Date of this Version
Journal of Insect Science, (2018) 18(5): 8; 1–6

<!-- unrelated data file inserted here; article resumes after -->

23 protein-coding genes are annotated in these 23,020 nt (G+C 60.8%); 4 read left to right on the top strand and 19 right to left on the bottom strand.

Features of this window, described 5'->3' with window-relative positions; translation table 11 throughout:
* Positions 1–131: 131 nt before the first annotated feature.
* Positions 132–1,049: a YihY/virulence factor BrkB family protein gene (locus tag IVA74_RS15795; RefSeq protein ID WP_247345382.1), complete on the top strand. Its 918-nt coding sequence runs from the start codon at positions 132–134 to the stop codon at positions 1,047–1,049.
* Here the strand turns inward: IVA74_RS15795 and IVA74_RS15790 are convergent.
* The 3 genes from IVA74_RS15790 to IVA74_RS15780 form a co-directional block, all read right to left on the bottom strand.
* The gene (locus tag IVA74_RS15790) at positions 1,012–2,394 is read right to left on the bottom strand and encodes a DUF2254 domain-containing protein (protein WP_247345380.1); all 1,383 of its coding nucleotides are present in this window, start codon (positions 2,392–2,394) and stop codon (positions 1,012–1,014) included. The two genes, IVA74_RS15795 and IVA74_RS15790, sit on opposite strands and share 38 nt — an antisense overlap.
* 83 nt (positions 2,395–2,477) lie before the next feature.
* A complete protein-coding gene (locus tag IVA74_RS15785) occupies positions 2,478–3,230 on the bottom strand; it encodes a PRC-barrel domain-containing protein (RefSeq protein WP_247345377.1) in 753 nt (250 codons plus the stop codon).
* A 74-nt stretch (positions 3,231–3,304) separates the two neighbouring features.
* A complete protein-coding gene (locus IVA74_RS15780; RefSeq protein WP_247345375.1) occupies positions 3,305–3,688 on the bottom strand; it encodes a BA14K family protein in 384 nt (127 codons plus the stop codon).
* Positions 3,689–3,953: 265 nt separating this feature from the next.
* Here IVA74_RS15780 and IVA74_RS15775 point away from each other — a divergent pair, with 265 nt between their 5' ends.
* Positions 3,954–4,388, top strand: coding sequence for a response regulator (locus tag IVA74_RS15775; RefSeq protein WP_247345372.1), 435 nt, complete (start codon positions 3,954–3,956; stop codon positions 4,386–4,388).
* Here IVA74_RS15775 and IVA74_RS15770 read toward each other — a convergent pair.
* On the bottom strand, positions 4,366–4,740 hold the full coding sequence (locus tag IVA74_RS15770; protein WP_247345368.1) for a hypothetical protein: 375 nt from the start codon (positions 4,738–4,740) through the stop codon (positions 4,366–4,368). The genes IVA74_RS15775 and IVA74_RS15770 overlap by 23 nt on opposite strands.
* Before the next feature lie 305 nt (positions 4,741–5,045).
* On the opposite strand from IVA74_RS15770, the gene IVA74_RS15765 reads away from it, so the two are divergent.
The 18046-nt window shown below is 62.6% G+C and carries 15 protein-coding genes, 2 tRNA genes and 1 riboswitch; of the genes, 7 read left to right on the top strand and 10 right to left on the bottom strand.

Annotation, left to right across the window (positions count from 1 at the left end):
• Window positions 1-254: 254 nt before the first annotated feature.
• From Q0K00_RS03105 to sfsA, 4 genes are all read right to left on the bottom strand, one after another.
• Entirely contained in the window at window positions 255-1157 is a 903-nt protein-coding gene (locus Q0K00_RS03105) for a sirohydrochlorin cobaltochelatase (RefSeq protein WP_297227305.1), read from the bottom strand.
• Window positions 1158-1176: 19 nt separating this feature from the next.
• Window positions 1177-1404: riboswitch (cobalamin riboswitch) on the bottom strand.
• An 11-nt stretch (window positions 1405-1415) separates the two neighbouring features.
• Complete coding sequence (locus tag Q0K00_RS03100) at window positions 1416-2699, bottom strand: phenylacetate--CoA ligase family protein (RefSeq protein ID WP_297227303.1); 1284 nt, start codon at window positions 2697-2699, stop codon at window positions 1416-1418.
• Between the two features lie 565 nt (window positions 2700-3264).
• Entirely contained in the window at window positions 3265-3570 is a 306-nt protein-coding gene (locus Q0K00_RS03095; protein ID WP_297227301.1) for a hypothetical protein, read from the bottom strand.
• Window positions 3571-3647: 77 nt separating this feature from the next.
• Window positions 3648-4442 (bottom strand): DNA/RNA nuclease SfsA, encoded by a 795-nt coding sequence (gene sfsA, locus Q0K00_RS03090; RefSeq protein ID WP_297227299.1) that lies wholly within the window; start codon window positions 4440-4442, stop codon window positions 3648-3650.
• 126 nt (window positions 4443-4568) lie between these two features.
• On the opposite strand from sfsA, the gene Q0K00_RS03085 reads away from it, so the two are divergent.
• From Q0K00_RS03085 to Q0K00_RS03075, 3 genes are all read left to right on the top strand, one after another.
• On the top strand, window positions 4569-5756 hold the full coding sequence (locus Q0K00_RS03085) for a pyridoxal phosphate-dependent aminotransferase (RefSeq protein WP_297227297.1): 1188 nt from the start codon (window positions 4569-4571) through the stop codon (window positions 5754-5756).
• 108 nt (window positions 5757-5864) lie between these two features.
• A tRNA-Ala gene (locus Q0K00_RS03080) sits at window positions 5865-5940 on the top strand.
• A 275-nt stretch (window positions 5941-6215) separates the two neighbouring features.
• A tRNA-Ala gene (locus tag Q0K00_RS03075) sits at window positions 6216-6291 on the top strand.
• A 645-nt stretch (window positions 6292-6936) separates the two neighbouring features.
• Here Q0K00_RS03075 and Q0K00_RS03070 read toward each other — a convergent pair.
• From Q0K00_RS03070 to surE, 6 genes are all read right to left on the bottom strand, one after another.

The honey bee is a widely managed crop pollinator that provides the agricultural industry with the sustainability and economic viability needed to satisfy the food and fiber needs of our society. Excessive exposure to apicultural pesticides is one of many factors that has been implicated in the reduced number of managed bee colonies available for crop pollination services. The goal of this study was to assess the impact of exposure to commonly used, beekeeper-applied apicultural acaricides on established biochemical indicators of bee nutrition and immunity, as well as morphological indicators of growth and development. The results described here demonstrate that exposure to tau-fluvalinate and coumaphos has an impact on 1) macronutrient indicators of bee nutrition by reducing protein and carbohydrate levels, 2) a marker of social immunity, by increasing glucose oxidase activity, and 3) morphological indicators of growth and development, by altering body weight, head width, and wing length. While more work is necessary to fully understand the broader implications of these findings, the results suggest that reduced parasite stress due to chemical interventions may be offset by nutritional and immune stress.